The Mikado - David Mckechnie (Ko-Ko), courtesy of Stewart McPherson (2)

The “chaps” form a very strong contingent within a very strong ensemble company, but (and this is probably inevitable in a cross-cast production) it is the “girls” who steal the show.  The arrival of the “Three Little Maids” is always awaited with anticipation, but here the more so with our “girls”, Pitti-Sing (Jamie Jukes) and Peep-Bo (Richard Russell Edwards), played subtlety enough with just a hint of femininity (and shorts slightly rolled up) and their sister, Yum-Yum, the love interest of the show.  Alan Richardson is wonderful in this role, balancing the characterisation between sympathy and humour, without straying into caricature.  Perhaps typifying his approach is Yum-Yum’s solo “The sun, whose rays are all ablaze”, delivered with beauty without losing the irony.  All three “little maids” are remarkable in maintaining flawless falsetto, seemingly effortlessly, whilst preserving the integrity of their characters.

Alan Richardson - Yum-Yum_Richard Russell Edwards - Peep-Bo_James Jukes - Pitti-Sing_Ben Vivian-Jones - Pish-Tush_Richard Munday - Nanki-Poo_

 

For a grand entrance, that of Katisha must be hard to beat: in tweeds, on a “sit-up-and-beg” bicycle, and wearing three (!) hats, one top of another, with one upside-down.  This entrance though belies the impact of Alex Weatherhill’s outstanding portrayal of Katisha, which brings out the pathos and poignancy of the part.  The singing of solos pieces, such as “The hour of gladness is dead and gone” and “Alone, and yet alive” are poetic.  Nevertheless, the humour is never lost, the duet with Ko-Ko, the well-known “Tit Willow” laced a delicate lyricism through the broad fabric of fun.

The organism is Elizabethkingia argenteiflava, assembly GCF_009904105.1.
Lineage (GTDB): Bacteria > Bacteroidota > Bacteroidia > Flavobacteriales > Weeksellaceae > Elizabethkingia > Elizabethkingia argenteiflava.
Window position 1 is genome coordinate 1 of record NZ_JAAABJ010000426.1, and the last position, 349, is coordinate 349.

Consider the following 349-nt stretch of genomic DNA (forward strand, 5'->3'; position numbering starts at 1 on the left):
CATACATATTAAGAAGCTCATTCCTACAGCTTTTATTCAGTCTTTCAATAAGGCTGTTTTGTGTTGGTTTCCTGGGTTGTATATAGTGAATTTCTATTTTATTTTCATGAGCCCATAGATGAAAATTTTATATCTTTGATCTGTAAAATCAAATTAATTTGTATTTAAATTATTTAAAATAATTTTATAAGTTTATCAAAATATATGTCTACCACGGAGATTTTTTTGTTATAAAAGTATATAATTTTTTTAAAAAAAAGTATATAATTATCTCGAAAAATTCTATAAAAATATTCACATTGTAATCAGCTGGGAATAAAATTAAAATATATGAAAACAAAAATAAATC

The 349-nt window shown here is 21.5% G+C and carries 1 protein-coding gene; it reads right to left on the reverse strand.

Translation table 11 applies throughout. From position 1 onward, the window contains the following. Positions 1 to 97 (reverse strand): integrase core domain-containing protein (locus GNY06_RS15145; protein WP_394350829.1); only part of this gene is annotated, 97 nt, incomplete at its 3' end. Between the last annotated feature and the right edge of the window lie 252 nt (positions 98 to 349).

David Mckechnie - Ko-Ko and Alex Weatherhill - Katisha

The rather complicated plot of comical contradictions, overlaid by Gilbert’s still applicable satirical social comment, comes to an end with the deus ex machina, the Mikado himself.  Bass, James Waud strides into this part with great stage presence as the pragmatic despot, summoning up as much benevolence as one can from one who looks forward to boiling miscreants in oil.

Sasha Regan, was awarded the Special Achievement Award at the “Offies” earlier this year for her contribution to musical theatre, her all-male G&S shows, conceived at her home base at the Union Theatre.   Of the current tour of The Mikado, she says it “is going to be a great year – it’s beyond exciting”.

Regan pitches The Mikado just right: never plays for laughs where they would be misplaced, but lets the mirth rip where it is right; never parodies where lyricism is best; but never slams on the brakes when the turbo-charger kicks in the fun.   Titipu will never be the same again.

Mark Aspen

May 2017

Photographs Courtesy of Stewart McPherson.

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From → musicals, Reviews